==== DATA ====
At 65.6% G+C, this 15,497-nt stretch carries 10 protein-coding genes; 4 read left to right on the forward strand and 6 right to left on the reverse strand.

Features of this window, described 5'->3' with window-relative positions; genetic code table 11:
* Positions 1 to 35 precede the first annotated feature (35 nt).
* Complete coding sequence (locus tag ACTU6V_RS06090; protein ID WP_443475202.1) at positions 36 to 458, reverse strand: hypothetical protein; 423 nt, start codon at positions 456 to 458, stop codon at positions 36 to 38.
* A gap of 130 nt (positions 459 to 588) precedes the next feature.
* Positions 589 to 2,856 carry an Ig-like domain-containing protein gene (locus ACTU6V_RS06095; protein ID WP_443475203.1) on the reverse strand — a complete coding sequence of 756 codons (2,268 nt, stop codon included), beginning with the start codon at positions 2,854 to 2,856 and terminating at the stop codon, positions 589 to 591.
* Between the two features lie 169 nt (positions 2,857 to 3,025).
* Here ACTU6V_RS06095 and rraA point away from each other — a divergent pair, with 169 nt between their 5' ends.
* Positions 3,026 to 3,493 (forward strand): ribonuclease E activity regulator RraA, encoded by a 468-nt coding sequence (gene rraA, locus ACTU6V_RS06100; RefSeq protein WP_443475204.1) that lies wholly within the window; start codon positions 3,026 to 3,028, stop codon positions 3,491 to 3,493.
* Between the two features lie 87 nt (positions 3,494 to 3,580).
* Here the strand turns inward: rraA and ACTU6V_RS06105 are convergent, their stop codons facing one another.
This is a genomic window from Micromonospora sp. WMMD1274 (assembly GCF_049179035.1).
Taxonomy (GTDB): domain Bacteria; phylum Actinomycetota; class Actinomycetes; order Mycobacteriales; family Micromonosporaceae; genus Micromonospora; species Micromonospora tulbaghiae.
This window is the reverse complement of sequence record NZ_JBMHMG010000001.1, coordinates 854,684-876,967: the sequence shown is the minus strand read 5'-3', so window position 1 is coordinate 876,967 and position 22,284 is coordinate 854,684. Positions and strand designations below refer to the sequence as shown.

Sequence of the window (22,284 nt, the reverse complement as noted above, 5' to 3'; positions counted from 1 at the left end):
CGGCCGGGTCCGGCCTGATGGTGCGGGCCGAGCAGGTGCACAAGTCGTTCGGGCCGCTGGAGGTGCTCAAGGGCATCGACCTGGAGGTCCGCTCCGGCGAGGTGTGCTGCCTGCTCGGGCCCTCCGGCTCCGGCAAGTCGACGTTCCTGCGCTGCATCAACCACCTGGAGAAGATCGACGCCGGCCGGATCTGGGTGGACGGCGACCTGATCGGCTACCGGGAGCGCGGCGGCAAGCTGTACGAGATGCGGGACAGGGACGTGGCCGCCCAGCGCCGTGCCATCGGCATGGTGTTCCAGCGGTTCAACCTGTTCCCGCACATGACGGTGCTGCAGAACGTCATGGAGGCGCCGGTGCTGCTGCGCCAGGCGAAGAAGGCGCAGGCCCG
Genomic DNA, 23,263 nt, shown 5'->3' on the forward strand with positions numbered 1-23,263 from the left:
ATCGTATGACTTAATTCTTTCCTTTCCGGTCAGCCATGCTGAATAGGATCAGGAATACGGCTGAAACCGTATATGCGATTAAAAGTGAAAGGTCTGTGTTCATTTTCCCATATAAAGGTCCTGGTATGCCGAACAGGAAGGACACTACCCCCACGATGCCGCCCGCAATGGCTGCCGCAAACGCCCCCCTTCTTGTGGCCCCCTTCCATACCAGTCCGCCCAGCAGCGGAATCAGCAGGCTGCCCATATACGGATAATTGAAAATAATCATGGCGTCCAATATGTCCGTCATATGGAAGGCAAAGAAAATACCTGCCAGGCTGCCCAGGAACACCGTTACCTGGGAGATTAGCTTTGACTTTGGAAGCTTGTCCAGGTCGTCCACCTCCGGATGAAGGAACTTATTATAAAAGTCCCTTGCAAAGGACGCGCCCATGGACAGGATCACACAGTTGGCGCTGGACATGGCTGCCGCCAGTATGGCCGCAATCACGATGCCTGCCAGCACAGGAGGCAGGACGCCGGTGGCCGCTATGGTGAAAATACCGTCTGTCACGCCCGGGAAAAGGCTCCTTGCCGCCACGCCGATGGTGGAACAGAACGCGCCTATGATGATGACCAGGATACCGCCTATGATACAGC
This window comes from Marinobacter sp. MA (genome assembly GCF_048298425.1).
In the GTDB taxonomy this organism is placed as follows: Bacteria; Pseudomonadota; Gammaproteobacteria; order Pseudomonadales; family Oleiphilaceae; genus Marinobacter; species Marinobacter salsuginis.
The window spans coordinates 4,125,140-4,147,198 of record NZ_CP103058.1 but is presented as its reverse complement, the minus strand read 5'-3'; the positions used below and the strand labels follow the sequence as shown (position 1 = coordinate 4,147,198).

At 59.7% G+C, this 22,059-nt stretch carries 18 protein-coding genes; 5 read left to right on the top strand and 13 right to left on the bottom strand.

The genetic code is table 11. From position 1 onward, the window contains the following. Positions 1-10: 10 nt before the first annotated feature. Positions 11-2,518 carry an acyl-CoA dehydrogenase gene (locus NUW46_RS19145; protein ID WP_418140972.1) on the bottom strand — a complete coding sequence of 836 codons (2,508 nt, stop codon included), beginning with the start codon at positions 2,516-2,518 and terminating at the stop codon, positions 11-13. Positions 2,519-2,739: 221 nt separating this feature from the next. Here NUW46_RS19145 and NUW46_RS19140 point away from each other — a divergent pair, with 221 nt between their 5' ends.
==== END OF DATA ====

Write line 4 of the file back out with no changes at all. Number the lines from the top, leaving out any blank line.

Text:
* Complete coding sequence (locus tag ACTU6V_RS06090; protein ID WP_443475202.1) at positions 36 to 458, reverse strand: hypothetical protein; 423 nt, start codon at positions 456 to 458, stop codon at positions 36 to 38.